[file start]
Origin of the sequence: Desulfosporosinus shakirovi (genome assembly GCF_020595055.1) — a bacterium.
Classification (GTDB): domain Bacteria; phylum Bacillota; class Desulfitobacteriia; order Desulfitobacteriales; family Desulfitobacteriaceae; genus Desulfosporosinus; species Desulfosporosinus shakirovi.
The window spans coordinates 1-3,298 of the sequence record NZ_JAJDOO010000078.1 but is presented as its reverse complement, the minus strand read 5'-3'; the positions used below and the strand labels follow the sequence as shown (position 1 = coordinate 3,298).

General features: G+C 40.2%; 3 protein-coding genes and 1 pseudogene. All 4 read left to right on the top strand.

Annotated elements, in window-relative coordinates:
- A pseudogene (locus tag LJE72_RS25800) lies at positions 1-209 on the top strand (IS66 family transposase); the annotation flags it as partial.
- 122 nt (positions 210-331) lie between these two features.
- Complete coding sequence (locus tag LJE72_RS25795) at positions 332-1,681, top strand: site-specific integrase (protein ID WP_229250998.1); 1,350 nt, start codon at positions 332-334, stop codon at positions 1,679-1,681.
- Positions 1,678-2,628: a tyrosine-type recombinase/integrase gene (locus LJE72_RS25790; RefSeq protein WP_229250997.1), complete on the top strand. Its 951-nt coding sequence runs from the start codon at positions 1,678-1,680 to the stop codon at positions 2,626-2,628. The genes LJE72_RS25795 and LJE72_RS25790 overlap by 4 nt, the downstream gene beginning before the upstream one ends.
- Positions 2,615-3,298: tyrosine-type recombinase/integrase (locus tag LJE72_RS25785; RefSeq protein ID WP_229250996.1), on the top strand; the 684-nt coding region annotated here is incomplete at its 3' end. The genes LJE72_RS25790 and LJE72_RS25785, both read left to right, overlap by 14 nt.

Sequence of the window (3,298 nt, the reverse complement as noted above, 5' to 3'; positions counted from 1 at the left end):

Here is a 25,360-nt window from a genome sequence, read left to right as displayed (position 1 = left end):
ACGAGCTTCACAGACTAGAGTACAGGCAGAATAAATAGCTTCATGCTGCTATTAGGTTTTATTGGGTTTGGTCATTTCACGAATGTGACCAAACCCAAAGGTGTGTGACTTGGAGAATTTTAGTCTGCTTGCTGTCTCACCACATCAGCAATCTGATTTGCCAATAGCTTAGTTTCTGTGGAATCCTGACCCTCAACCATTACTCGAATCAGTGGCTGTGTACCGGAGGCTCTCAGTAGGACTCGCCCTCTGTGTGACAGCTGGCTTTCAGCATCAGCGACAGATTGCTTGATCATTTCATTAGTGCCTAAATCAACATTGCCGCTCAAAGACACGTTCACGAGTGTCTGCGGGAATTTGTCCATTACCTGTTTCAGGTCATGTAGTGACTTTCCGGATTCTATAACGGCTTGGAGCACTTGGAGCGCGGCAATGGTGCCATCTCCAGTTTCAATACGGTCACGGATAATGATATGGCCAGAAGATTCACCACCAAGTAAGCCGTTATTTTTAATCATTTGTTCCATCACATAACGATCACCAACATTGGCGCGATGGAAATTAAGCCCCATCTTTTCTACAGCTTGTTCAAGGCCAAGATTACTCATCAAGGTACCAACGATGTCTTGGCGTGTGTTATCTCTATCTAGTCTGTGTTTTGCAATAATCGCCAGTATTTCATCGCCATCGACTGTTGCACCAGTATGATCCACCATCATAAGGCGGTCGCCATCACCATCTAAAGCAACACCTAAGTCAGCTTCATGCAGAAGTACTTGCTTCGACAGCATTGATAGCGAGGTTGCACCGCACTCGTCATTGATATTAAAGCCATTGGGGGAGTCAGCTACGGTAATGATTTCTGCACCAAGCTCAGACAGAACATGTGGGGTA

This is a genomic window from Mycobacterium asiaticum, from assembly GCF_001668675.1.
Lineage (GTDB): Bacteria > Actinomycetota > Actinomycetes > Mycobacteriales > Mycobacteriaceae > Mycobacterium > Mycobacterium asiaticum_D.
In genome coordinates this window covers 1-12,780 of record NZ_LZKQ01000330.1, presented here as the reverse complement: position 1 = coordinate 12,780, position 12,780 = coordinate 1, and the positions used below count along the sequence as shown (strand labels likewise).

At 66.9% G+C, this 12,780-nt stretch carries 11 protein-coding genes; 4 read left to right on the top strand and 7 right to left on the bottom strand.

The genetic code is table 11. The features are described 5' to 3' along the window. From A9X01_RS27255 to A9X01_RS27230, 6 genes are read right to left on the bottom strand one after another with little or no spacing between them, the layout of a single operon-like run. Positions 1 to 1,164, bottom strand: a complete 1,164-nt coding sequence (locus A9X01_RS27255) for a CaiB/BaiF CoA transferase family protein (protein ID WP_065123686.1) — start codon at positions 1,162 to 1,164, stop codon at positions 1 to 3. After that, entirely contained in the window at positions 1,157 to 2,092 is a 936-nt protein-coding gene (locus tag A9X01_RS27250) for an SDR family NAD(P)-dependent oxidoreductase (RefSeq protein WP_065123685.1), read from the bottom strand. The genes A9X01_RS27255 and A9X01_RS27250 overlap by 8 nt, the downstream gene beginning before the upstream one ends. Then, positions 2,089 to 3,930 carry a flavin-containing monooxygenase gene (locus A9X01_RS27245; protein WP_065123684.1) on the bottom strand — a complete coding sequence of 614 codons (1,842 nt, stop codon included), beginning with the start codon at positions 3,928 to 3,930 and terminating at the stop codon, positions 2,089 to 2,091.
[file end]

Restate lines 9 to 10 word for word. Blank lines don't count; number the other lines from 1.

- Positions 1,678-2,628: a tyrosine-type recombinase/integrase gene (locus LJE72_RS25790; RefSeq protein WP_229250997.1), complete on the top strand. Its 951-nt coding sequence runs from the start codon at positions 1,678-1,680 to the stop codon at positions 2,626-2,628. The genes LJE72_RS25795 and LJE72_RS25790 overlap by 4 nt, the downstream gene beginning before the upstream one ends.
- Positions 2,615-3,298: tyrosine-type recombinase/integrase (locus tag LJE72_RS25785; RefSeq protein ID WP_229250996.1), on the top strand; the 684-nt coding region annotated here is incomplete at its 3' end. The genes LJE72_RS25790 and LJE72_RS25785, both read left to right, overlap by 14 nt.